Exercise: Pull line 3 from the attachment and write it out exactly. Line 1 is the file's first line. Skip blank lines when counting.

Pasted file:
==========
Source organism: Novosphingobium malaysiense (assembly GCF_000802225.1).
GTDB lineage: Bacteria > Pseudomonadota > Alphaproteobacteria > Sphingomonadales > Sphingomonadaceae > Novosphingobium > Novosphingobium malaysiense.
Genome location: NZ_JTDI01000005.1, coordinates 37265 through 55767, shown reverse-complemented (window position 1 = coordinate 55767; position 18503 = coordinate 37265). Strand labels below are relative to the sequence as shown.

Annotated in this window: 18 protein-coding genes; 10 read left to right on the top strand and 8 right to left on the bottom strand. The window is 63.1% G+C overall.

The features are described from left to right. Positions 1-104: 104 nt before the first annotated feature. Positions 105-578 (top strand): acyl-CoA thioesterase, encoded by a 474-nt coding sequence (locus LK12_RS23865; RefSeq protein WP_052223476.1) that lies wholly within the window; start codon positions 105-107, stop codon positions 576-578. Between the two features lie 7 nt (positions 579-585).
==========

Genome location: NZ_JTDI01000005.1, coordinates 37265 through 55767, shown reverse-complemented (window position 1 = coordinate 55767; position 18503 = coordinate 37265). Strand labels below are relative to the sequence as shown.